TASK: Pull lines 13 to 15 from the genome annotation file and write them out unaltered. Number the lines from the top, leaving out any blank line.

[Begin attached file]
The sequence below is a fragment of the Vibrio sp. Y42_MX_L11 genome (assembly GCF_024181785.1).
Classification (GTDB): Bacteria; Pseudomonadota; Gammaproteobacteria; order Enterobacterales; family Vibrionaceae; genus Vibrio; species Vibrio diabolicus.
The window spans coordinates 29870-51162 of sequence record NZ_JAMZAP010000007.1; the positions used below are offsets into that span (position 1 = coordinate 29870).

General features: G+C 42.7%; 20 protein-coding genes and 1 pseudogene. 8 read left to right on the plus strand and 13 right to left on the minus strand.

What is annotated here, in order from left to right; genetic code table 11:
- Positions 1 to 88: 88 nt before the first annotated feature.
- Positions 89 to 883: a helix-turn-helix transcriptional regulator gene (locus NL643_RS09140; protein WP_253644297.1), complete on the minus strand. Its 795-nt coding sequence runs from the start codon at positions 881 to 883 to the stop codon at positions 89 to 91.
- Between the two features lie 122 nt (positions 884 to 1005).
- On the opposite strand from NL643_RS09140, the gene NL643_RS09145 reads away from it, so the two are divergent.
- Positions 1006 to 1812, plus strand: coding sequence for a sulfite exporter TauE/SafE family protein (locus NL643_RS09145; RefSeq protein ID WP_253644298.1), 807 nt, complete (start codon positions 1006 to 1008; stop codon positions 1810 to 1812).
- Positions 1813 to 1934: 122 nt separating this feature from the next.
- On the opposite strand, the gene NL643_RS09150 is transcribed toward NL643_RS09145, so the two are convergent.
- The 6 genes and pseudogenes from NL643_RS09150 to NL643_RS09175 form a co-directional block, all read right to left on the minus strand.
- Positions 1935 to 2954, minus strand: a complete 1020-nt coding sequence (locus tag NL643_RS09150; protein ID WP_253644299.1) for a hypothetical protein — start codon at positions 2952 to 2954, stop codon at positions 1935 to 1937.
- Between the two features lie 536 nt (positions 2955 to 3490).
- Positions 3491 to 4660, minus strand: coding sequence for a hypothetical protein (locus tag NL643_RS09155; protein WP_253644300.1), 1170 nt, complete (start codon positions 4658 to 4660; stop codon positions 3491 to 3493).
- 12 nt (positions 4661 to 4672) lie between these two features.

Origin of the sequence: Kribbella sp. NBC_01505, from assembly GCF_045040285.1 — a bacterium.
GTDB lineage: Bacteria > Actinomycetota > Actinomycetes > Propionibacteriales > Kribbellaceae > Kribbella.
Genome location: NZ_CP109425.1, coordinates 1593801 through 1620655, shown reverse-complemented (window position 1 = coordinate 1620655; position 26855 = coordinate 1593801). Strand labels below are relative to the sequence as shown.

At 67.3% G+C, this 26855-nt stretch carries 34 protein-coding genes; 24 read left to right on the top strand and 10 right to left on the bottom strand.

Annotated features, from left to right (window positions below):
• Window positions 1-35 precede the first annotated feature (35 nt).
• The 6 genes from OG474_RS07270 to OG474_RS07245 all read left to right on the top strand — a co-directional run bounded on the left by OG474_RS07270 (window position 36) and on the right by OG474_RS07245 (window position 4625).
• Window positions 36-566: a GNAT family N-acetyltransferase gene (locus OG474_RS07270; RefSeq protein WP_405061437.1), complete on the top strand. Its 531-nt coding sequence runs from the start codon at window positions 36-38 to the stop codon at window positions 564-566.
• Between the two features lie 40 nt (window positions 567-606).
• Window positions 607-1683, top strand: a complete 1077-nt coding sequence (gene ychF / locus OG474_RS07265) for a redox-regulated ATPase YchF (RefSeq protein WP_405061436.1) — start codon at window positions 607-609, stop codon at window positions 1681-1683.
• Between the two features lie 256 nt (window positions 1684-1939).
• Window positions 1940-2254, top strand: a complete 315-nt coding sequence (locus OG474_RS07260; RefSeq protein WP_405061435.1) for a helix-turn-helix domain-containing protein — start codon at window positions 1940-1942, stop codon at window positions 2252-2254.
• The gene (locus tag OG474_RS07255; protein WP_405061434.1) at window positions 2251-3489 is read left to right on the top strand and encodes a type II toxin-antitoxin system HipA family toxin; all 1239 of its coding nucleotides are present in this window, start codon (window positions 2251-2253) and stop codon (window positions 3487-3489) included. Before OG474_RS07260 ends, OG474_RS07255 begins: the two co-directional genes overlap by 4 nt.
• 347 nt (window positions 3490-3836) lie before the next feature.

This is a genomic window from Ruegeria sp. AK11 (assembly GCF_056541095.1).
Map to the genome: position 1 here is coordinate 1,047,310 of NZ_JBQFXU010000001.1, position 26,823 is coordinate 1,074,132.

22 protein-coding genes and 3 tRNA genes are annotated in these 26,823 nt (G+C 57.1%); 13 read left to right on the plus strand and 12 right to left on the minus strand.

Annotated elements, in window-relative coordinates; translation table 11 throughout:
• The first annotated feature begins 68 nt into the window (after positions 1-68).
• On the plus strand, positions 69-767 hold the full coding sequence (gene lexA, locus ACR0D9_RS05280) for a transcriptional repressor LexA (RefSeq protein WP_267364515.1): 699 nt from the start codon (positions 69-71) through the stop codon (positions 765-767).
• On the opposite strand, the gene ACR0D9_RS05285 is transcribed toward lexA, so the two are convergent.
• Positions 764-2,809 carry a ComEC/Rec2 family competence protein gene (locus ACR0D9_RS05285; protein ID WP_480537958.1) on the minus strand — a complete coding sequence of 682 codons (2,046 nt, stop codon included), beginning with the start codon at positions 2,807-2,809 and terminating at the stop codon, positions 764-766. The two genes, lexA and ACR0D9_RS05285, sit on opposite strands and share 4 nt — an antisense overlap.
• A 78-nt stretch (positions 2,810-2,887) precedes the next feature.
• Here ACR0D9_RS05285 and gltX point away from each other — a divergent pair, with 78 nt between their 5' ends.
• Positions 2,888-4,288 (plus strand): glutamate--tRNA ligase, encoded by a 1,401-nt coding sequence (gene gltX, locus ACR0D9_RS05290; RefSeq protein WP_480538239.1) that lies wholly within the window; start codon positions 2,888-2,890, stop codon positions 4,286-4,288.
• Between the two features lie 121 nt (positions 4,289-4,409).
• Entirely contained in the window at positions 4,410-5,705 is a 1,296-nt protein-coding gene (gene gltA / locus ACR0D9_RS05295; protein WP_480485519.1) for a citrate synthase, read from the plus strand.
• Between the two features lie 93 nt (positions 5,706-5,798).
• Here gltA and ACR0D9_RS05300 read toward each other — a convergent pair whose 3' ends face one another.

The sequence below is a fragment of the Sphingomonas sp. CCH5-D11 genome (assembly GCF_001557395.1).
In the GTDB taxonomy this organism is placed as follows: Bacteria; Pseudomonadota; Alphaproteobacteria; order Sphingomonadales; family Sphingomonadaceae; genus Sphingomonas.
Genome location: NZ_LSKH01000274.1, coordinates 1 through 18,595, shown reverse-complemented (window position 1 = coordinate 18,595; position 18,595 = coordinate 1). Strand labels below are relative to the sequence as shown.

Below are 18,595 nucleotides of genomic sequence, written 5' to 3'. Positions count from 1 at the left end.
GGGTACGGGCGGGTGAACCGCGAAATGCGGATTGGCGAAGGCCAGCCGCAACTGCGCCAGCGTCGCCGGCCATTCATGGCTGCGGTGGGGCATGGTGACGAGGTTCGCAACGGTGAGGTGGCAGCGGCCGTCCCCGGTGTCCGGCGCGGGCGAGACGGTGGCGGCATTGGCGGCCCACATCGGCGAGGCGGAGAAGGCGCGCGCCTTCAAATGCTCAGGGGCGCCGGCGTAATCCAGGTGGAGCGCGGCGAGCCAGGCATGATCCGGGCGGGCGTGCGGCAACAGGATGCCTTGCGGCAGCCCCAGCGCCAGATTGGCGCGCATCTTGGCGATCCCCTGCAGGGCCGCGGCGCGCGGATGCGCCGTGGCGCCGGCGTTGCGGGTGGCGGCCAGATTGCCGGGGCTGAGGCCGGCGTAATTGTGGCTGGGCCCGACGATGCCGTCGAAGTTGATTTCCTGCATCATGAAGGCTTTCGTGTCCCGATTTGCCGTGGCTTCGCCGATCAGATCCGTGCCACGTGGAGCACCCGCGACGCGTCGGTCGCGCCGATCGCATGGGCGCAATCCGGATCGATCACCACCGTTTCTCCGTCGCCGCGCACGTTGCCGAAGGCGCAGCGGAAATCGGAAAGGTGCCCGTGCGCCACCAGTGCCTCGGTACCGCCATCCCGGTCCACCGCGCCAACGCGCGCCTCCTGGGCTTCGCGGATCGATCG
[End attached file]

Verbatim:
- The 6 genes and pseudogenes from NL643_RS09150 to NL643_RS09175 form a co-directional block, all read right to left on the minus strand.
- Positions 1935 to 2954, minus strand: a complete 1020-nt coding sequence (locus tag NL643_RS09150; protein ID WP_253644299.1) for a hypothetical protein — start codon at positions 2952 to 2954, stop codon at positions 1935 to 1937.
- Between the two features lie 536 nt (positions 2955 to 3490).